PARIS (Financial Times) -- Boeing's chief executive has admitted he was "disappointed" that it had not "crisply communicated" information learned by engineers in 2017 about a cockpit alert sensor on the troubled 737 Max aircraft.
More than 300 people died during two crashes of the plane, off Indonesia last October and in Ethiopia in March, which led to the global grounding of the jet.
Airlines have previously said that Boeing did not disclose that certain safety features on the 737 Max aircraft were not operating as they should have, including cockpit alerts designed to warn pilots about faulty sensors.
Addressing the media on the eve of the Paris Air Show and for only the second time since the second crash of the 737 Max in March, Dennis Muilenburg said Boeing's communications were an area where "we could have and should have done better".
The Boeing boss said he was "very confident there will not be another [MCAS-related] accident". He was referring to the faulty manoeuvring characteristics augmentation system that played a role in both crashes.
He insisted that the original MCAS design had been done "according to our design standards" but that Boeing had now improved the system.
The company has said previously that the proposed fix will prevent the system from repeatedly forcing the nose of the Max down under certain circumstances and will also prevent it from being triggered by only one of the two exterior sensors that measure the plane's angle with the ground.
"We are very confident in the design solution that we have come up with, said Mr Muilenburg, stressing that the "accidents continue to weigh heavily on us". They were "something we will never forget," he said. Boeing, he added, had work to do "to re-earn the public's trust".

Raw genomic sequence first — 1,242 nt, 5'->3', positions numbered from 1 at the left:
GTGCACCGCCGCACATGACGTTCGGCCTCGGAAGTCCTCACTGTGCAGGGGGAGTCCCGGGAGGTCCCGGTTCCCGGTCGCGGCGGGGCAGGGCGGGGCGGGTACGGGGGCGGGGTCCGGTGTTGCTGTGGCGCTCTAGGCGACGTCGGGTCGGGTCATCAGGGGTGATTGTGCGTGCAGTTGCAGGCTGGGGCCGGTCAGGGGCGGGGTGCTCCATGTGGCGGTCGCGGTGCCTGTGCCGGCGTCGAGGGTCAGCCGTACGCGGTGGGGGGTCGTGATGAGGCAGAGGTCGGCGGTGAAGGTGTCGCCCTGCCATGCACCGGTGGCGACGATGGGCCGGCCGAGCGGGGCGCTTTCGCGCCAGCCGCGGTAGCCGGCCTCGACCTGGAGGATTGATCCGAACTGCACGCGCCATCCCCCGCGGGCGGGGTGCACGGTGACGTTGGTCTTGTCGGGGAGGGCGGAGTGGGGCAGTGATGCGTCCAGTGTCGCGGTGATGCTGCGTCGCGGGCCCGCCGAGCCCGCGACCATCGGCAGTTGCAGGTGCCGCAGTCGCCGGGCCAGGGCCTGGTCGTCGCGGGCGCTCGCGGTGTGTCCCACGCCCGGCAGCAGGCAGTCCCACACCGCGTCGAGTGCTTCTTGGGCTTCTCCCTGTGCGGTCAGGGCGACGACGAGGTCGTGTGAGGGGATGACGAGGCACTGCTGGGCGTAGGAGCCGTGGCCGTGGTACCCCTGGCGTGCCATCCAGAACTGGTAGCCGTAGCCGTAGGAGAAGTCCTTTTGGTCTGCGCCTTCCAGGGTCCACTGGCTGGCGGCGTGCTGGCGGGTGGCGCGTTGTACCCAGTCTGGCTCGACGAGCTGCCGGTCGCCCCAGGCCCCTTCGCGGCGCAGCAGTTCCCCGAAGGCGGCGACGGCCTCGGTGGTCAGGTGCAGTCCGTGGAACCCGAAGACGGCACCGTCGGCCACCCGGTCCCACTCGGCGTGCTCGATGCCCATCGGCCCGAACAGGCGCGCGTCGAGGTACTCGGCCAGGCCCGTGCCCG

A growing number of families whose loved ones died in the two crashes are taking legal action against the company.
Boeing and the Federal Aviation Administration face lawsuits and investigations in the US. The US Securities and Exchange Commission has opened a probe into Boeing's disclosures to investors about the Max. That is separate to a criminal investigation by US federal authorities into the initial certification of the jet as safe to fly. Mr Muilenburg said the company was co-operating with all investigations.
The company continues to work on a software fix for MCAS but Mr Muilenburg did not give a timetable as to when the Max would return to the skies. "We are making good steady progress," he said.
Global aviation safety regulators, he said, were "converging together to certify and get the Max back up in the air. We will take the time necessary to ensure that safety is paramount."
The company has initiated training and education updates around the world. Pilots at more than 90 per cent of Max customers have now flown the Max in a simulator setting.
Boeing is also working hard on improving its communications, which Mr Muilenburg admitted was an area where "we could have and should have done better".
Separately, Mr Muilenburg took a swipe at potential plans by European rival Airbus to launch a longer-range version of its single-aisle A321 jet, the A321XLR. Boeing, he said, was continuing to evaluate its own plans for a midsized jet and sticking to its original timeframe of fielding it in 2025. It had so far talked to more than 70 potential customers.
The company, he said, anticipated demand for between 4,000 and 5,000 aeroplanes which would have a range of about 5,000 nautical miles and seat between 220-270 passengers.
Airbus' proposal, said Mr Muilenburg, "is an airplane that would scratch an edge of the middle of the market but . . . ours is one that would really [target] that market".
He said the overall outlook for the commercial, defence and space market remained strong and that Boeing had raised its forecast for overall sales in the sector from $8.1tn to $8.7tn over the next 10 years.